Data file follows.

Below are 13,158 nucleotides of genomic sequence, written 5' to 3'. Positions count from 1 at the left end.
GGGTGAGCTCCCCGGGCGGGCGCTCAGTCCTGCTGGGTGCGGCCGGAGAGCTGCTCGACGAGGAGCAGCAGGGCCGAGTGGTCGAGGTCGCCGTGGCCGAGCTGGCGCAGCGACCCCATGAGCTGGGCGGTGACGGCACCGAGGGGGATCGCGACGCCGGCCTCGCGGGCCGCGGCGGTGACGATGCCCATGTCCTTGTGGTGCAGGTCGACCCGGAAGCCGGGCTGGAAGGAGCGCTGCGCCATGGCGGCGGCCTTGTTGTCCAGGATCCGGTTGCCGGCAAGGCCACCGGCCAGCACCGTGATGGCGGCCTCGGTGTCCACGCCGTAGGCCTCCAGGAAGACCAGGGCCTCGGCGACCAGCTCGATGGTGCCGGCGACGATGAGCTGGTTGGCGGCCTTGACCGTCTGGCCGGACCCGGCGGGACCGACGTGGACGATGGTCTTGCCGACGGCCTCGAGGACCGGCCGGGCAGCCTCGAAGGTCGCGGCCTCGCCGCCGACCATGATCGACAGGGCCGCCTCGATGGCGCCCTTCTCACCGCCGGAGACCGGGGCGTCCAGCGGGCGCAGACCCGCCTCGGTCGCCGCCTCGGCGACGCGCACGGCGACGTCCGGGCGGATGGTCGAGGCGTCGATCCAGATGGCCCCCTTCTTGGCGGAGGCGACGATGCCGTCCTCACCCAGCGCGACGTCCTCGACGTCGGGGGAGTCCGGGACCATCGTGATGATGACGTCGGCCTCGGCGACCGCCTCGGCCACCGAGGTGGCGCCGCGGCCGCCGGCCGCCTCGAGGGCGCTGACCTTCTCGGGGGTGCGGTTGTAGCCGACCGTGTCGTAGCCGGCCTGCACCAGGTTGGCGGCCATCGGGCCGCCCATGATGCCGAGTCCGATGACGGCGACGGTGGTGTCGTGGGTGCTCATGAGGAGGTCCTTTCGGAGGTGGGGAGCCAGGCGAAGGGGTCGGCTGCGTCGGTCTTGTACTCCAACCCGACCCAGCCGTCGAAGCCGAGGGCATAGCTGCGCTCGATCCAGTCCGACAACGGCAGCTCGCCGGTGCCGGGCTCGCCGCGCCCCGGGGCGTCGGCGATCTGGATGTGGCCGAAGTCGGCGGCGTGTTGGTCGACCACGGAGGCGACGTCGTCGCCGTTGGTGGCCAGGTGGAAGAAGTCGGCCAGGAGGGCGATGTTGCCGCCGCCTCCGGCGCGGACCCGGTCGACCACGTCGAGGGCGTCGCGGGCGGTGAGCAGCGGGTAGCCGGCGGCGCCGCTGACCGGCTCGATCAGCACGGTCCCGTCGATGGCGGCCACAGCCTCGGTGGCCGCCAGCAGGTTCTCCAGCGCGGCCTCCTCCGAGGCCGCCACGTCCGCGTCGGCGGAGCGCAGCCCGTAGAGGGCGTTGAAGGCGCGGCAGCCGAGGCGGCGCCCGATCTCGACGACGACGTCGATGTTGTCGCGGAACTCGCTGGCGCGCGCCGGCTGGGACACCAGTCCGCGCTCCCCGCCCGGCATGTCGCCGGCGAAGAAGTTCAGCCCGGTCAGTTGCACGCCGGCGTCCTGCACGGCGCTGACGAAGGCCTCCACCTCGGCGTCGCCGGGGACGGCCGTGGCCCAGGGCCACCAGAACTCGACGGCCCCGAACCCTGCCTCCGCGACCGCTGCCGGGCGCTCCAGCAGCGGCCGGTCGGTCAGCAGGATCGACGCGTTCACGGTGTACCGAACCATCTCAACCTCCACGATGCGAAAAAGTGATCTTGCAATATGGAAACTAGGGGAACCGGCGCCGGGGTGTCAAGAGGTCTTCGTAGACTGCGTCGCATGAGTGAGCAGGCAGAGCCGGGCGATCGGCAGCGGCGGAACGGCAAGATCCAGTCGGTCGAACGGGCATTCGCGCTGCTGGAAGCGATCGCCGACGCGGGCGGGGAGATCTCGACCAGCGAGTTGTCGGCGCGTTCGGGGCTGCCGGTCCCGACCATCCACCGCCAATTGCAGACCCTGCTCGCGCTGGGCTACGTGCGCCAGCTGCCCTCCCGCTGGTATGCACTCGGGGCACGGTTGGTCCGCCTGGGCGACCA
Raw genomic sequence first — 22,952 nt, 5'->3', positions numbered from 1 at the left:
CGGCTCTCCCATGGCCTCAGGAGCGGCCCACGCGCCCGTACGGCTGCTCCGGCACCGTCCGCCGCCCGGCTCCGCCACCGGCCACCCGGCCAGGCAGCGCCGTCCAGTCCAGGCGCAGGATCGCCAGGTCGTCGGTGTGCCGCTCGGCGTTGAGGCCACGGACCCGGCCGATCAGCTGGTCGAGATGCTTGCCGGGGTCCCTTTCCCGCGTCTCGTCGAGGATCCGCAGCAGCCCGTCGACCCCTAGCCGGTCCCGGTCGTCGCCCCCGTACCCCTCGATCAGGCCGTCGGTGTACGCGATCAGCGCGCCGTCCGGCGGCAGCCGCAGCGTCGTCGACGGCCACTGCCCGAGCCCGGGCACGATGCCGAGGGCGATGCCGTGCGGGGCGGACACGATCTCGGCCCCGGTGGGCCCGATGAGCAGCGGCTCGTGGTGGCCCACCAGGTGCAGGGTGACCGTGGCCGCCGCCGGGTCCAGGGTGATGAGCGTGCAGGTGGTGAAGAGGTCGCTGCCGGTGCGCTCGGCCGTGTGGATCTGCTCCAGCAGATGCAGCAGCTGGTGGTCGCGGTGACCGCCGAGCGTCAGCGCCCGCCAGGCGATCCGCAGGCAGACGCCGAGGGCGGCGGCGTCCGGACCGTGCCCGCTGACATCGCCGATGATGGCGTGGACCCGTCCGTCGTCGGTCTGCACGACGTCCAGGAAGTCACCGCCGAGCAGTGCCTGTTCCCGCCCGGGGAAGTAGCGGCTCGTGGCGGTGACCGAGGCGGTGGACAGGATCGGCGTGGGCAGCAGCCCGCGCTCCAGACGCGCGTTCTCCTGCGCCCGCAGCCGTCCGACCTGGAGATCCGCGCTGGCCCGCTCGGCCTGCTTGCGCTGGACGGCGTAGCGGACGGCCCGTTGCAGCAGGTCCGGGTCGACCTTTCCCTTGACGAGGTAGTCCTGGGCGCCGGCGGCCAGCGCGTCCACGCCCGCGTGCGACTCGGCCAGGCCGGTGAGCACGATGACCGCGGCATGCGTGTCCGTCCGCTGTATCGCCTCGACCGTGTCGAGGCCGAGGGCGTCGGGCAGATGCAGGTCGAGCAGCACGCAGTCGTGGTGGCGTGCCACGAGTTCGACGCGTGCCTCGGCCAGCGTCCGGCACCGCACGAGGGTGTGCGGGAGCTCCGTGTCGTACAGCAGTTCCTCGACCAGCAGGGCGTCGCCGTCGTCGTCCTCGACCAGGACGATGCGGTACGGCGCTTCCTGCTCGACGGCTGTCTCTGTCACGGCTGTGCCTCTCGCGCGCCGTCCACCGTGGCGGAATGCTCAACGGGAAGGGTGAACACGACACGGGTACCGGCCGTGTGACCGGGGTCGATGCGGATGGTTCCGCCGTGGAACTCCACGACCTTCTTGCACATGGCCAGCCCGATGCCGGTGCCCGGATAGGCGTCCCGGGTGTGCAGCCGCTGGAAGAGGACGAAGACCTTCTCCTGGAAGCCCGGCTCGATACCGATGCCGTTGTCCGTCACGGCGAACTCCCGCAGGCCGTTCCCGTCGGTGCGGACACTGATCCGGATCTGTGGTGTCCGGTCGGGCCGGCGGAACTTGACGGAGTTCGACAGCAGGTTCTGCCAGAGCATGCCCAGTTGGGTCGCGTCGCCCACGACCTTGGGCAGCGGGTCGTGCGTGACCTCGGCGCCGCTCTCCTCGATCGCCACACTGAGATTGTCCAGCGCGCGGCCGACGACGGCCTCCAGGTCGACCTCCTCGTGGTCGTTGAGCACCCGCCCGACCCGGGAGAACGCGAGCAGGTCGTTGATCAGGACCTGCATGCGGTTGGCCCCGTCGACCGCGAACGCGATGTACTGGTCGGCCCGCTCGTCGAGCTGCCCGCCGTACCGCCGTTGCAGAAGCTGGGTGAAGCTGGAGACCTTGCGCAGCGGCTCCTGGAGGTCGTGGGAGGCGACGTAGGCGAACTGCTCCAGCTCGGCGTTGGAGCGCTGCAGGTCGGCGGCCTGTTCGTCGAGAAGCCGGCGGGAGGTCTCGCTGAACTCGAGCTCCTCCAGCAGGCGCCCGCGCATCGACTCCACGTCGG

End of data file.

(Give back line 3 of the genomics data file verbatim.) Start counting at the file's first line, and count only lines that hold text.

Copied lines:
Raw genomic sequence first — 22,952 nt, 5'->3', positions numbered from 1 at the left: